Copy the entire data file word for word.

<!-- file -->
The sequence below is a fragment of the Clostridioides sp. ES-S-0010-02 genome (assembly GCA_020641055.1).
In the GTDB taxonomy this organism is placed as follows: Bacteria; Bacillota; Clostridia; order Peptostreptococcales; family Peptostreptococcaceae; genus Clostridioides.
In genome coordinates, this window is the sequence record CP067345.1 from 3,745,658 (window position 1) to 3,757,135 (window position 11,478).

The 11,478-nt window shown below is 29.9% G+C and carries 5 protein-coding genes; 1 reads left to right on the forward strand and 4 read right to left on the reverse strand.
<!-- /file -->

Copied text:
The sequence below is a fragment of the Clostridioides sp. ES-S-0010-02 genome (assembly GCA_020641055.1).
In the GTDB taxonomy this organism is placed as follows: Bacteria; Bacillota; Clostridia; order Peptostreptococcales; family Peptostreptococcaceae; genus Clostridioides.
In genome coordinates, this window is the sequence record CP067345.1 from 3,745,658 (window position 1) to 3,757,135 (window position 11,478).

The 11,478-nt window shown below is 29.9% G+C and carries 5 protein-coding genes; 1 reads left to right on the forward strand and 4 read right to left on the reverse strand.